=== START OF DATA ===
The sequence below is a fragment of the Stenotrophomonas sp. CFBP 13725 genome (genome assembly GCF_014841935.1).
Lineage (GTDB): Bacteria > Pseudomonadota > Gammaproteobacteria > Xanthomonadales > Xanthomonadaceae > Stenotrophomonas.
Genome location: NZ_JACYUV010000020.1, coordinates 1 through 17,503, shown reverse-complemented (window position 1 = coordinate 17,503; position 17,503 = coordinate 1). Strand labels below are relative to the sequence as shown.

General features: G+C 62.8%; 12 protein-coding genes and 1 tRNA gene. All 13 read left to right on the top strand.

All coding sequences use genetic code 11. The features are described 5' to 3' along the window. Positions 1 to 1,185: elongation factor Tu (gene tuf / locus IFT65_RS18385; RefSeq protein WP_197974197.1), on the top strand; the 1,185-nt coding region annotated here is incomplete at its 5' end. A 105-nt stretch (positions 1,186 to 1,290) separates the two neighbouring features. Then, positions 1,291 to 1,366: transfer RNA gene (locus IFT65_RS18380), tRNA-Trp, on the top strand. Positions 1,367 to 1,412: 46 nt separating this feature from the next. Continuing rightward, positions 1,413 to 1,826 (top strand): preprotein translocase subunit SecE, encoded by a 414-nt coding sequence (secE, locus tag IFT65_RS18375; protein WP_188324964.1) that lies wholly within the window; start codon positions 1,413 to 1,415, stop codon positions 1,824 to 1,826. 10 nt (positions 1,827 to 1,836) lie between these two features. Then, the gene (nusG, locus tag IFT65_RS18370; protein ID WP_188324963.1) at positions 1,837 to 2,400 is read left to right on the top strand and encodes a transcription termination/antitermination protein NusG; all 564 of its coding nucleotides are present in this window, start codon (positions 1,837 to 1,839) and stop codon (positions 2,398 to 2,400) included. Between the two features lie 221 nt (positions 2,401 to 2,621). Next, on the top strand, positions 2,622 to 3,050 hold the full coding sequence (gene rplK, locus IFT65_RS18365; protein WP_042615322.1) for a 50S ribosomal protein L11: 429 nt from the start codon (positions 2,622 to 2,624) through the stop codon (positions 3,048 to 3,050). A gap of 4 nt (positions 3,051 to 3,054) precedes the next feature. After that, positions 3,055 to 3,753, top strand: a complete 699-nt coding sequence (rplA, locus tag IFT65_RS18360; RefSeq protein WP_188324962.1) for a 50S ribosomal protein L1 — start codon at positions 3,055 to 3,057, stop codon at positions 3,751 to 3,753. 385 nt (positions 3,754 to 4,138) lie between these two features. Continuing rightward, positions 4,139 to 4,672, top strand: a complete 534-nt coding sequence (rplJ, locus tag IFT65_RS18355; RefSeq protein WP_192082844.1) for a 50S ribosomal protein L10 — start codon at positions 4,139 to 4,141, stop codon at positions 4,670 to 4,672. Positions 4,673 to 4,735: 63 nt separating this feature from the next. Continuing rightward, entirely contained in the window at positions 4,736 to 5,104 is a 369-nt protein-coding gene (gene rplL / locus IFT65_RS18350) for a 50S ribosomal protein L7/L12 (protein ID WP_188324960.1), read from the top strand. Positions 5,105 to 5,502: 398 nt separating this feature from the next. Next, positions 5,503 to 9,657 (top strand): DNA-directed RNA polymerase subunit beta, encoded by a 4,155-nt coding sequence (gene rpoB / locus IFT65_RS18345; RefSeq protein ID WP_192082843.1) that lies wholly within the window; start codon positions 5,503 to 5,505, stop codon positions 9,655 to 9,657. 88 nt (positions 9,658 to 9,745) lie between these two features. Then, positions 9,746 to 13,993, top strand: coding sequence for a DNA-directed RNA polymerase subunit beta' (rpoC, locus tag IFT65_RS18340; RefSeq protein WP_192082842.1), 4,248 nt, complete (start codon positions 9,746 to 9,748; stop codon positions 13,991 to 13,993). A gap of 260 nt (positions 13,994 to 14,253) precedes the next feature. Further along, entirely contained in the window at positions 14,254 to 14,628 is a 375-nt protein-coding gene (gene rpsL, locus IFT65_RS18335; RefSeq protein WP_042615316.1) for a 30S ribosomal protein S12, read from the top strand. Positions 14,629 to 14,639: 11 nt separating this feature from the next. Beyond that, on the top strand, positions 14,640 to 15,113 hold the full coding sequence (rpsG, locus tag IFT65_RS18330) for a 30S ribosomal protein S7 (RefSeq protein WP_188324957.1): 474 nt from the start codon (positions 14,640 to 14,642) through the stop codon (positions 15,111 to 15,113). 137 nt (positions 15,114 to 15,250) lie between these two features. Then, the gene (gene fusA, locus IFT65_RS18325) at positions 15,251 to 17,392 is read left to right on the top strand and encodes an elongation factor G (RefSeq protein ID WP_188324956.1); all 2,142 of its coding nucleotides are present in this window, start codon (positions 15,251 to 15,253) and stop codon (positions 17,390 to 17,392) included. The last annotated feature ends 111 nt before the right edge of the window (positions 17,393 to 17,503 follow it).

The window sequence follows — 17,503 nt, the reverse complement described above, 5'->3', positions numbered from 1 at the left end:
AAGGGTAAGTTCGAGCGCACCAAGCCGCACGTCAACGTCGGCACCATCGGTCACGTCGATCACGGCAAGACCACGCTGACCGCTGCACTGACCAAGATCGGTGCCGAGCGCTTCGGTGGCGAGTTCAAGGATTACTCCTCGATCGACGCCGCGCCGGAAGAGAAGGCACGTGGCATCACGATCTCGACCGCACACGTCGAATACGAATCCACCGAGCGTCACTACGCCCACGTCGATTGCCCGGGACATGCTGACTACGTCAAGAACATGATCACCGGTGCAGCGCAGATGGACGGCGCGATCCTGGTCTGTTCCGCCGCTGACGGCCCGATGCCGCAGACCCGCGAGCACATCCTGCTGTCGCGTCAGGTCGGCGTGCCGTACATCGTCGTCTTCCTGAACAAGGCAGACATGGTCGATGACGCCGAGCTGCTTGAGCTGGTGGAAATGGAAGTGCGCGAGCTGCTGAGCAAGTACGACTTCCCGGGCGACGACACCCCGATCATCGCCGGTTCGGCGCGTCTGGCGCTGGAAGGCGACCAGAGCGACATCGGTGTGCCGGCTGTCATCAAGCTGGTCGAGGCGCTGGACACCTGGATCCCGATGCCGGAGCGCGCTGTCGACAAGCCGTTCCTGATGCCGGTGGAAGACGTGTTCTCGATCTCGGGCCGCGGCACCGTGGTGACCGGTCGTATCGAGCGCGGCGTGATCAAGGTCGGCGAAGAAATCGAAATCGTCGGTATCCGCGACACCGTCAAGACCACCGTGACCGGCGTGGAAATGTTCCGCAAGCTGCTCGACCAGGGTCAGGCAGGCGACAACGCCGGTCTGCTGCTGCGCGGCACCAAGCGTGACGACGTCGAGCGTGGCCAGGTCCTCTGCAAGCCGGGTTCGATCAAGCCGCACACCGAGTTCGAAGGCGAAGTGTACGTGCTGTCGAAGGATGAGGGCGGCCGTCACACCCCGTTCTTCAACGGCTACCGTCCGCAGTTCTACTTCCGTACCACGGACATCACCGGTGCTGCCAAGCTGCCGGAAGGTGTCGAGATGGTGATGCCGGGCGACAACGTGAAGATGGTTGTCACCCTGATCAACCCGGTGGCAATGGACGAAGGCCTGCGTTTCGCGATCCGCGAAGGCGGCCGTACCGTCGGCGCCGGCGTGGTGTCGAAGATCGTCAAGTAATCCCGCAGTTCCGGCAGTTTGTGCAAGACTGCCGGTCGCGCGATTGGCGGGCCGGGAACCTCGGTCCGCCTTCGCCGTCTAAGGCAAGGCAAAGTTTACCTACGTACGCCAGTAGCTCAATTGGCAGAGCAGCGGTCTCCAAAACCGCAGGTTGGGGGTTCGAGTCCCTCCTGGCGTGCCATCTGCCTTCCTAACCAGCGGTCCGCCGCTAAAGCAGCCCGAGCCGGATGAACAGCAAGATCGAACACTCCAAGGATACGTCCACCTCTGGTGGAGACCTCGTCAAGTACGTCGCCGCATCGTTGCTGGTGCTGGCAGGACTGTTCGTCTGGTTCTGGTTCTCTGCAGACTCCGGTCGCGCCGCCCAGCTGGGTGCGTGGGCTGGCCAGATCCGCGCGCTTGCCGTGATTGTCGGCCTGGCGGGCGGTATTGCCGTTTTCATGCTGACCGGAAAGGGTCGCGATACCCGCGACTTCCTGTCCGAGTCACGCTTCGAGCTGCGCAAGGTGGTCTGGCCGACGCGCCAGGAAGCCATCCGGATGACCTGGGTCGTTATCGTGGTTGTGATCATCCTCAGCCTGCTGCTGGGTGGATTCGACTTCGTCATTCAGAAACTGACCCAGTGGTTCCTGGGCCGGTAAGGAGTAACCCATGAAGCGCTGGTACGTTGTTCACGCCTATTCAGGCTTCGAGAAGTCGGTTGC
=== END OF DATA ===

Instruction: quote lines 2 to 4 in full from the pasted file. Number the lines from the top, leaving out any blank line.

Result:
Lineage (GTDB): Bacteria > Pseudomonadota > Gammaproteobacteria > Xanthomonadales > Xanthomonadaceae > Stenotrophomonas.
Genome location: NZ_JACYUV010000020.1, coordinates 1 through 17,503, shown reverse-complemented (window position 1 = coordinate 17,503; position 17,503 = coordinate 1). Strand labels below are relative to the sequence as shown.

General features: G+C 62.8%; 12 protein-coding genes and 1 tRNA gene. All 13 read left to right on the top strand.